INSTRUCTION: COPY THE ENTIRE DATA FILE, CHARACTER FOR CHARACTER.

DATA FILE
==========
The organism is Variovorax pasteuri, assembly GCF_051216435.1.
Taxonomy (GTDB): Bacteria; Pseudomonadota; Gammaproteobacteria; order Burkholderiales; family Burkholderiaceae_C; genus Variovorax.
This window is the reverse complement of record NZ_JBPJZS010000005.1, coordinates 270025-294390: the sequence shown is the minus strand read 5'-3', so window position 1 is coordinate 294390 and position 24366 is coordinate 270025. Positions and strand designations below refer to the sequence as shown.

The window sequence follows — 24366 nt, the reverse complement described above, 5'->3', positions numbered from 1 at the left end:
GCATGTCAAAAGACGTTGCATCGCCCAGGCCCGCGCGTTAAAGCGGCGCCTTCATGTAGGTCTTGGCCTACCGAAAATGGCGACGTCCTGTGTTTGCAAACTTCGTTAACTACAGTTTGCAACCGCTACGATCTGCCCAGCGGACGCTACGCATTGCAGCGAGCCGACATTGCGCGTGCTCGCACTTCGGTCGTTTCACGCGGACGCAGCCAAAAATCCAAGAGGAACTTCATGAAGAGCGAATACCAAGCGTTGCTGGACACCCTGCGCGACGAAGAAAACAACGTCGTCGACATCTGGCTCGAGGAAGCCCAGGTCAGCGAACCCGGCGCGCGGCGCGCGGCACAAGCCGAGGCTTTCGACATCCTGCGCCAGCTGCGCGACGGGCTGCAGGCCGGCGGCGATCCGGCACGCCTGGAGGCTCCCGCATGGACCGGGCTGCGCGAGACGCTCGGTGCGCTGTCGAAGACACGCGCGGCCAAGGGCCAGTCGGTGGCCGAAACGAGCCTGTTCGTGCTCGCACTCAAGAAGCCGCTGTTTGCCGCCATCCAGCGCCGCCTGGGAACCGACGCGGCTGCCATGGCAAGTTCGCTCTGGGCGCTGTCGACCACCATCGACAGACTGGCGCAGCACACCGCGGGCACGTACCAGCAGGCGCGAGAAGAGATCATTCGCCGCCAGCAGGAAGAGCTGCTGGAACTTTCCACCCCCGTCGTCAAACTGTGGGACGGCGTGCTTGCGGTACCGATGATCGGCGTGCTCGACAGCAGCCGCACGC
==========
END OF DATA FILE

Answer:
The organism is Variovorax pasteuri, assembly GCF_051216435.1.
Taxonomy (GTDB): Bacteria; Pseudomonadota; Gammaproteobacteria; order Burkholderiales; family Burkholderiaceae_C; genus Variovorax.
This window is the reverse complement of record NZ_JBPJZS010000005.1, coordinates 270025-294390: the sequence shown is the minus strand read 5'-3', so window position 1 is coordinate 294390 and position 24366 is coordinate 270025. Positions and strand designations below refer to the sequence as shown.

The window sequence follows — 24366 nt, the reverse complement described above, 5'->3', positions numbered from 1 at the left end:
GCATGTCAAAAGACGTTGCATCGCCCAGGCCCGCGCGTTAAAGCGGCGCCTTCATGTAGGTCTTGGCCTACCGAAAATGGCGACGTCCTGTGTTTGCAAACTTCGTTAACTACAGTTTGCAACCGCTACGATCTGCCCAGCGGACGCTACGCATTGCAGCGAGCCGACATTGCGCGTGCTCGCACTTCGGTCGTTTCACGCGGACGCAGCCAAAAATCCAAGAGGAACTTCATGAAGAGCGAATACCAAGCGTTGCTGGACACCCTGCGCGACGAAGAAAACAACGTCGTCGACATCTGGCTCGAGGAAGCCCAGGTCAGCGAACCCGGCGCGCGGCGCGCGGCACAAGCCGAGGCTTTCGACATCCTGCGCCAGCTGCGCGACGGGCTGCAGGCCGGCGGCGATCCGGCACGCCTGGAGGCTCCCGCATGGACCGGGCTGCGCGAGACGCTCGGTGCGCTGTCGAAGACACGCGCGGCCAAGGGCCAGTCGGTGGCCGAAACGAGCCTGTTCGTGCTCGCACTCAAGAAGCCGCTGTTTGCCGCCATCCAGCGCCGCCTGGGAACCGACGCGGCTGCCATGGCAAGTTCGCTCTGGGCGCTGTCGACCACCATCGACAGACTGGCGCAGCACACCGCGGGCACGTACCAGCAGGCGCGAGAAGAGATCATTCGCCGCCAGCAGGAAGAGCTGCTGGAACTTTCCACCCCCGTCGTCAAACTGTGGGACGGCGTGCTTGCGGTACCGATGATCGGCGTGCTCGACAGCAGCCGCACGC